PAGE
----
For instance, let's say that with little or no marketing you're parent training programs reach 500 people each year. Sounds great doesn't it? I mean that's 500 people whose lives and families were changed by your training. But what is the context for measuring the value of that number? How many people really need what you're offering? Is it 10,000 or 50,000? What is your potential market and what is your current share of that market?
Let's say your training programs are filling rooms each time, but so far you've only been successful reaching one of your two primary markets. In other words, you're making a difference, but there's another group out there that you haven't helped yet. Yes, in reaching that second group there is definite potential to increase your revenue and your market share, but it also means helping make a difference in more people's lives.
Instead of an objective that simply reads, "increase revenue by 20% in 2006" you state "increase market share by 20% among Hispanic clientele in the southwest Washington region," you not only have a very specific objective to work toward, but you'll have a much easier time getting buy-in to fund that initiative.
Key #4: Stay flexible, yet focused
When we sell the benefit of marketing by selling the potential impact of results, we often set our tactics up to be prematurely scrutinized by upper management. Take care to stay flexible but focused during your quarterly marketing plan evaluations. If some strategies simply aren't doing the job it may be time to pull the plug on them. But do so with caution. Avoid quickly replacing one strategy with another, particularly mid-year.
Before pulling the plug on a tactic, ask these questions: What is your evaluation telling you? Are you getting no response from your marketing tactic, or simply not the degree of response you'd like? Could your messaging be tweaked? Or is your messaging paying off, but your distribution simply isn't finding enough of your target market? In other words, instead of pulling the plug entirely (and potentially losing your focus on reaching a specific market), stay flexible.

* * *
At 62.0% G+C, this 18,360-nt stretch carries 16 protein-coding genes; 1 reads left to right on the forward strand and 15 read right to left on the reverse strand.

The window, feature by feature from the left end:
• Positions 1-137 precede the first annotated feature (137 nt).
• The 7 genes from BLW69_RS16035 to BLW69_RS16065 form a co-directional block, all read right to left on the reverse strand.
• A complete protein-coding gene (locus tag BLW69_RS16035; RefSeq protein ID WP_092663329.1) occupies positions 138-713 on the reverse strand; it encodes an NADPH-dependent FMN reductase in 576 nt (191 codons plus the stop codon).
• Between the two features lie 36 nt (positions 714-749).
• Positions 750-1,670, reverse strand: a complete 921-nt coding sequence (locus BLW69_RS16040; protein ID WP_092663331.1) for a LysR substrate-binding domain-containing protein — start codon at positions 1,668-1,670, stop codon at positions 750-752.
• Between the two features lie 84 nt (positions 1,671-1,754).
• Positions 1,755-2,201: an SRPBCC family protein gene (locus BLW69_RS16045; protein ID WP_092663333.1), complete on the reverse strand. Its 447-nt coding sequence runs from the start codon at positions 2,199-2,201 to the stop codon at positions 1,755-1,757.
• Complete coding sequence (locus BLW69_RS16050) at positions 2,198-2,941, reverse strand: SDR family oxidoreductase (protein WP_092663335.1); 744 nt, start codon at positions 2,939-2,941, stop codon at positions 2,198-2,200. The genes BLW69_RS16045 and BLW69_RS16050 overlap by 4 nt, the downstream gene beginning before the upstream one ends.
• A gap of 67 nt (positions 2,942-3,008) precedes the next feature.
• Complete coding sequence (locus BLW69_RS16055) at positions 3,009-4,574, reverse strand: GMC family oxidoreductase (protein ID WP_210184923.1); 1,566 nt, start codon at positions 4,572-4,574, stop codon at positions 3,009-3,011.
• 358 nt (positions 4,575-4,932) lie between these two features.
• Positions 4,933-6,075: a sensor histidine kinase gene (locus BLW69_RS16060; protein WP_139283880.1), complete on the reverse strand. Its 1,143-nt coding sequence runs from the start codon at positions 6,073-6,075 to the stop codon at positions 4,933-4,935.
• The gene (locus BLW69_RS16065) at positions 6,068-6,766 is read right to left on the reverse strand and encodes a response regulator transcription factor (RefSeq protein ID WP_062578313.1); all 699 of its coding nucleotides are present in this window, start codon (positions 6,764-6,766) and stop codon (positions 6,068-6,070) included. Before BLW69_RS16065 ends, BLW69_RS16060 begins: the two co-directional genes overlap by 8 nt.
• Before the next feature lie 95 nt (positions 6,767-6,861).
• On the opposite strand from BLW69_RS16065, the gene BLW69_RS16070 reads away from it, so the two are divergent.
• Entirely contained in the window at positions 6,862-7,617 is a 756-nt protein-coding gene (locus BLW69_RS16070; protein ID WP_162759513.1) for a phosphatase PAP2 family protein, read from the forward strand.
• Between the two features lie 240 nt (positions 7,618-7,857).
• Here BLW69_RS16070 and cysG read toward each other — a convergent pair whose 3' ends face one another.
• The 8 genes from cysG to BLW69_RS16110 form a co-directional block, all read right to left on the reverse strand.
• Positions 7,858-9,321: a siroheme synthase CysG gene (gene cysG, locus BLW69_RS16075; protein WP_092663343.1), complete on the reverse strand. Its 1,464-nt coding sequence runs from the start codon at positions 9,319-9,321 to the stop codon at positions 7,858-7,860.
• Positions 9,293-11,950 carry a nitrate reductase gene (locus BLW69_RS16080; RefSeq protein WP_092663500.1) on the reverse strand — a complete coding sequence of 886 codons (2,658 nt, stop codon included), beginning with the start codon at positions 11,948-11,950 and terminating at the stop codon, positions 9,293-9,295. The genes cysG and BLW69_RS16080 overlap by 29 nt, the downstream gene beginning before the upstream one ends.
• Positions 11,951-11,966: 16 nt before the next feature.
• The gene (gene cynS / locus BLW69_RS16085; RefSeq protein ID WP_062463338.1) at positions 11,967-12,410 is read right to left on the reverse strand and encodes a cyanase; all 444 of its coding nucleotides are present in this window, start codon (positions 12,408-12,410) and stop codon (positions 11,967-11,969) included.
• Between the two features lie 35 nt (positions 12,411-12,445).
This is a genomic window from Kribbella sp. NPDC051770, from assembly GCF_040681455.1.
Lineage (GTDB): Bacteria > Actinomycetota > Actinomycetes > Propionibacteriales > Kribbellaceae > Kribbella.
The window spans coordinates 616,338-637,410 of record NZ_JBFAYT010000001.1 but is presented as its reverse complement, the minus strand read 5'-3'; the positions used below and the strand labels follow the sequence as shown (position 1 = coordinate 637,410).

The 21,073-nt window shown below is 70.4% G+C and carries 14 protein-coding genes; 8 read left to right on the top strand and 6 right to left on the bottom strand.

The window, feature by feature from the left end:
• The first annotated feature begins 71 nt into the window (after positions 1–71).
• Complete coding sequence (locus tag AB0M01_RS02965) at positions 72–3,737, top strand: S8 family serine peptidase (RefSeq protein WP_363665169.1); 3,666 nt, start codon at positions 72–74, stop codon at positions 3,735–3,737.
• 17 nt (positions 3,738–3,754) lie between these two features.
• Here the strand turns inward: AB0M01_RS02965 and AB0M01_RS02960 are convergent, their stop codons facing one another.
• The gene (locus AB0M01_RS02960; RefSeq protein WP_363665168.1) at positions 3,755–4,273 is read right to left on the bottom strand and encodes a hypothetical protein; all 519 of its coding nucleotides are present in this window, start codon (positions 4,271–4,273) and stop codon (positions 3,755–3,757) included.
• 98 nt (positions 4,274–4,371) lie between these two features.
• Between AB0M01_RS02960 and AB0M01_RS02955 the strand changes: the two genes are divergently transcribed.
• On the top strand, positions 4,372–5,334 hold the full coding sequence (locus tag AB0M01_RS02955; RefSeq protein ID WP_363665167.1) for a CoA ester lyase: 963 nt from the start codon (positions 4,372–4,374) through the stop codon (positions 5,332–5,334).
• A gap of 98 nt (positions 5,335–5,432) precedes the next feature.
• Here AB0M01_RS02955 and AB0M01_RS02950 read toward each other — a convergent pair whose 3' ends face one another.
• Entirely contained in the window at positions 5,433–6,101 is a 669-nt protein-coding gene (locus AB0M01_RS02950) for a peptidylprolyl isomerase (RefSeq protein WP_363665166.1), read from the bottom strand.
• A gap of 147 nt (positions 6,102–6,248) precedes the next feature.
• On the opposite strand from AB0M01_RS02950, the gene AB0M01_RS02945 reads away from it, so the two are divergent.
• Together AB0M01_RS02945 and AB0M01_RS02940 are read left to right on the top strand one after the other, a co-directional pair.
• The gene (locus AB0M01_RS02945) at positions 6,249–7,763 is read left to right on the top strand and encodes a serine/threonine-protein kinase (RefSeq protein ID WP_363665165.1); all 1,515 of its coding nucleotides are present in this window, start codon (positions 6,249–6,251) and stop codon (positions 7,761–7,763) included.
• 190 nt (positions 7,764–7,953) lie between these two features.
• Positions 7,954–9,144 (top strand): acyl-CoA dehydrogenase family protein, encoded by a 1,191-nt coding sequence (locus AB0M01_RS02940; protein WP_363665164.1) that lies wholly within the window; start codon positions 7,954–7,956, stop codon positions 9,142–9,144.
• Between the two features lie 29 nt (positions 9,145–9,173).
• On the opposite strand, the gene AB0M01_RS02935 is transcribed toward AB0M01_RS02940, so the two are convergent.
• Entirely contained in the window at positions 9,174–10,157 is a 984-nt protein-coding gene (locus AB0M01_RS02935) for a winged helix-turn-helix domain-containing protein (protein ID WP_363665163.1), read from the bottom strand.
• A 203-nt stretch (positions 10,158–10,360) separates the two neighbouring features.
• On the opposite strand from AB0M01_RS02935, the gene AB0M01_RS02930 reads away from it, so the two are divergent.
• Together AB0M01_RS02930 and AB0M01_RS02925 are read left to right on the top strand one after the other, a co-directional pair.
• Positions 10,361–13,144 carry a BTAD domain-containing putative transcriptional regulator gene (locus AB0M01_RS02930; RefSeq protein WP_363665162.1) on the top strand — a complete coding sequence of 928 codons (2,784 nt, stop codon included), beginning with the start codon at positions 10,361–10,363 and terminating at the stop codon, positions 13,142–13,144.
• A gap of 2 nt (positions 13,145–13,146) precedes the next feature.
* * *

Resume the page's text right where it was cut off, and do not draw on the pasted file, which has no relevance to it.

When you facilitate a quarterly or semi-annual marketing report to your board, come prepared. Understand what your evaluation is telling you, and come with a game plan of recommendations. For instance, if your recommendation is to continue status quo with a tactic that hasn't achieved the desired results by waiting it out another six months, be prepared to justify this choice. (e.g., Perhaps you've read a case study or consulted a colleague who has advised that your tactic takes longer to render results than you'd originally anticipated).
Key #5: Communicate results as impact statements
Let's face it; we're not all numbers people. And reporting on marketing results can quite easily become a game of "fun with charts." If you want to maintain buy-in on your marketing initiatives, report your results each quarter but take care in how you report. Remember pathos and logos? Appeal to your executives "emotional" and "logical" appeals by partnering the numbers with the personal impact your marketing program is having on the customers you serve. In other words, growing market share typically means your organization is bringing in more revenue. But it also means you're making a bigger difference in the communities you serve. Period.
Tiffany Meyer is president of Numa Marketing, and the author of Writing a Results-Driven Marketing Plan. Find more information about her nonprofit marketing services, register for her affordable nonprofit marketing e-courses, or sign up for her monthly e-zine The Smart Nonprofit at www.numamarketing.com. ©2007 Tiffany Meyer